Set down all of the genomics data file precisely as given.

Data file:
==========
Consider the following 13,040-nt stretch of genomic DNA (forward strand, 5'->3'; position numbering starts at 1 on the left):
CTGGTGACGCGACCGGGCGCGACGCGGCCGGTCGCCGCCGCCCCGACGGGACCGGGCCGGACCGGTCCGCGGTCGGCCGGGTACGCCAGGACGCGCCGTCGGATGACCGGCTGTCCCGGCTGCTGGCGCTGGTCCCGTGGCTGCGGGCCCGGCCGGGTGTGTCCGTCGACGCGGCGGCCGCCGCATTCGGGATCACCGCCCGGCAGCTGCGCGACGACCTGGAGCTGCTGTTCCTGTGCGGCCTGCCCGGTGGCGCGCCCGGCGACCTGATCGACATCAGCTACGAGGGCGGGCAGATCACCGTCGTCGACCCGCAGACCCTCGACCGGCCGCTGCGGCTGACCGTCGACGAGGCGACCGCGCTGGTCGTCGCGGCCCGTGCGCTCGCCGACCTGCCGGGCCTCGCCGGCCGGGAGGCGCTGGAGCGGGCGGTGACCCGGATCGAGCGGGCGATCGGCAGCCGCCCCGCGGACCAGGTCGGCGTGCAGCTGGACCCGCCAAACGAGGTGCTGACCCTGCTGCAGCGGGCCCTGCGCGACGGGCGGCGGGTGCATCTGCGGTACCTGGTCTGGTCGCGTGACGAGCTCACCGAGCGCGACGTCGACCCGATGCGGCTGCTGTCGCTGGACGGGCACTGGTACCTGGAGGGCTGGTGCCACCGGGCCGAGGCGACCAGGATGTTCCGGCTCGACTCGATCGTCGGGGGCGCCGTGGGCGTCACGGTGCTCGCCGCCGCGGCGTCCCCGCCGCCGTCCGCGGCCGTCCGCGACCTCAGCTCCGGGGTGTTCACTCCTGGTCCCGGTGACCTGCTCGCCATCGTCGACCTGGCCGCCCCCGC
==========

Consider the following 13,040-nt stretch of genomic DNA (forward strand, 5'->3'; position numbering starts at 1 on the left):
CTGGTGACGCGACCGGGCGCGACGCGGCCGGTCGCCGCCGCCCCGACGGGACCGGGCCGGACCGGTCCGCGGTCGGCCGGGTACGCCAGGACGCGCCGTCGGATGACCGGCTGTCCCGGCTGCTGGCGCTGGTCCCGTGGCTGCGGGCCCGGCCGGGTGTGTCCGTCGACGCGGCGGCCGCCGCATTCGGGATCACCGCCCGGCAGCTGCGCGACGACCTGGAGCTGCTGTTCCTGTGCGGCCTGCCCGGTGGCGCGCCCGGCGACCTGATCGACATCAGCTACGAGGGCGGGCAGATCACCGTCGTCGACCCGCAGACCCTCGACCGGCCGCTGCGGCTGACCGTCGACGAGGCGACCGCGCTGGTCGTCGCGGCCCGTGCGCTCGCCGACCTGCCGGGCCTCGCCGGCCGGGAGGCGCTGGAGCGGGCGGTGACCCGGATCGAGCGGGCGATCGGCAGCCGCCCCGCGGACCAGGTCGGCGTGCAGCTGGACCCGCCAAACGAGGTGCTGACCCTGCTGCAGCGGGCCCTGCGCGACGGGCGGCGGGTGCATCTGCGGTACCTGGTCTGGTCGCGTGACGAGCTCACCGAGCGCGACGTCGACCCGATGCGGCTGCTGTCGCTGGACGGGCACTGGTACCTGGAGGGCTGGTGCCACCGGGCCGAGGCGACCAGGATGTTCCGGCTCGACTCGATCGTCGGGGGCGCCGTGGGCGTCACGGTGCTCGCCGCCGCGGCGTCCCCGCCGCCGTCCGCGGCCGTCCGCGACCTCAGCTCCGGGGTGTTCACTCCTGGTCCCGGTGACCTGCTCGCCATCGTCGACCTGGCCGCCCCCGC